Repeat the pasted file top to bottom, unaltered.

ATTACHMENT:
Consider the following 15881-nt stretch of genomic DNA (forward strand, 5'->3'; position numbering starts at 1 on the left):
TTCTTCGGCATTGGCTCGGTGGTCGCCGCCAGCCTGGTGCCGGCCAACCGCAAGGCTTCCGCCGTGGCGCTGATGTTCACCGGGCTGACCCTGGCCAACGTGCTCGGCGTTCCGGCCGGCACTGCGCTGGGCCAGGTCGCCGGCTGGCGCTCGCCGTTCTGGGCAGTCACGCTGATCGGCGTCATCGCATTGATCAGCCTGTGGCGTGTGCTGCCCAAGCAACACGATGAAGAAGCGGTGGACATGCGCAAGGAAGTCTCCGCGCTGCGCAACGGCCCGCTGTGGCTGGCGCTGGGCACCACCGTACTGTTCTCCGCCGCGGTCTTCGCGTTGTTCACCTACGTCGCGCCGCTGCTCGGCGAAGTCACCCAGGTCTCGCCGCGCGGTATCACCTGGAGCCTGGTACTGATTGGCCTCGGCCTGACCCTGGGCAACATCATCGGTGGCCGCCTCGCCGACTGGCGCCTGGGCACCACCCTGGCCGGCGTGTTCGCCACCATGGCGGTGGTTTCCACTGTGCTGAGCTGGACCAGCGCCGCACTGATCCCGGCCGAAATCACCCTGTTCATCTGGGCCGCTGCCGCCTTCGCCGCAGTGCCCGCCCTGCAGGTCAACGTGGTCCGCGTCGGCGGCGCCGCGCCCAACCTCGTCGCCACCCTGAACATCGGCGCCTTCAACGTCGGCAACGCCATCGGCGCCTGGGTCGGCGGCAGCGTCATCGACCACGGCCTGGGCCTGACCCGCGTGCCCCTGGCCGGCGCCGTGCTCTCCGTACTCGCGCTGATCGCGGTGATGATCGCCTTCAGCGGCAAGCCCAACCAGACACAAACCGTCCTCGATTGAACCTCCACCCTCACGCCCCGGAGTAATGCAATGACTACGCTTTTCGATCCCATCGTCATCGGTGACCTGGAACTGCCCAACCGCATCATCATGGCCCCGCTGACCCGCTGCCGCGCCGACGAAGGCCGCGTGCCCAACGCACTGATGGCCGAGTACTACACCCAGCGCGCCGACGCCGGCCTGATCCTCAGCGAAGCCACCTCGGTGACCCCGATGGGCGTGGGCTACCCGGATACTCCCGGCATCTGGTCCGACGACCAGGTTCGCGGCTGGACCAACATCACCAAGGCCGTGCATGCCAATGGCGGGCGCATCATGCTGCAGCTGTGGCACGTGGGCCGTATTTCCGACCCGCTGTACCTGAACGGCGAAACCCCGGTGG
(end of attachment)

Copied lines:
Consider the following 15881-nt stretch of genomic DNA (forward strand, 5'->3'; position numbering starts at 1 on the left):
TTCTTCGGCATTGGCTCGGTGGTCGCCGCCAGCCTGGTGCCGGCCAACCGCAAGGCTTCCGCCGTGGCGCTGATGTTCACCGGGCTGACCCTGGCCAACGTGCTCGGCGTTCCGGCCGGCACTGCGCTGGGCCAGGTCGCCGGCTGGCGCTCGCCGTTCTGGGCAGTCACGCTGATCGGCGTCATCGCATTGATCAGCCTGTGGCGTGTGCTGCCCAAGCAACACGATGAAGAAGCGGTGGACATGCGCAAGGAAGTCTCCGCGCTGCGCAACGGCCCGCTGTGGCTGGCGCTGGGCACCACCGTACTGTTCTCCGCCGCGGTCTTCGCGTTGTTCACCTACGTCGCGCCGCTGCTCGGCGAAGTCACCCAGGTCTCGCCGCGCGGTATCACCTGGAGCCTGGTACTGATTGGCCTCGGCCTGACCCTGGGCAACATCATCGGTGGCCGCCTCGCCGACTGGCGCCTGGGCACCACCCTGGCCGGCGTGTTCGCCACCATGGCGGTGGTTTCCACTGTGCTGAGCTGGACCAGCGCCGCACTGATCCCGGCCGAAATCACCCTGTTCATCTGGGCCGCTGCCGCCTTCGCCGCAGTGCCCGCCCTGCAGGTCAACGTGGTCCGCGTCGGCGGCGCCGCGCCCAACCTCGTCGCCACCCTGAACATCGGCGCCTTCAACGTCGGCAACGCCATCGGCGCCTGGGTCGGCGGCAGCGTCATCGACCACGGCCTGGGCCTGACCCGCGTGCCCCTGGCCGGCGCCGTGCTCTCCGTACTCGCGCTGATCGCGGTGATGATCGCCTTCAGCGGCAAGCCCAACCAGACACAAACCGTCCTCGATTGAACCTCCACCCTCACGCCCCGGAGTAATGCAATGACTACGCTTTTCGATCCCATCGTCATCGGTGACCTGGAACTGCCCAACCGCATCATCATGGCCCCGCTGACCCGCTGCCGCGCCGACGAAGGCCGCGTGCCCAACGCACTGATGGCCGAGTACTACACCCAGCGCGCCGACGCCGGCCTGATCCTCAGCGAAGCCACCTCGGTGACCCCGATGGGCGTGGGCTACCCGGATACTCCCGGCATCTGGTCCGACGACCAGGTTCGCGGCTGGACCAACATCACCAAGGCCGTGCATGCCAATGGCGGGCGCATCATGCTGCAGCTGTGGCACGTGGGCCGTATTTCCGACCCGCTGTACCTGAACGGCGAAACCCCGGTGG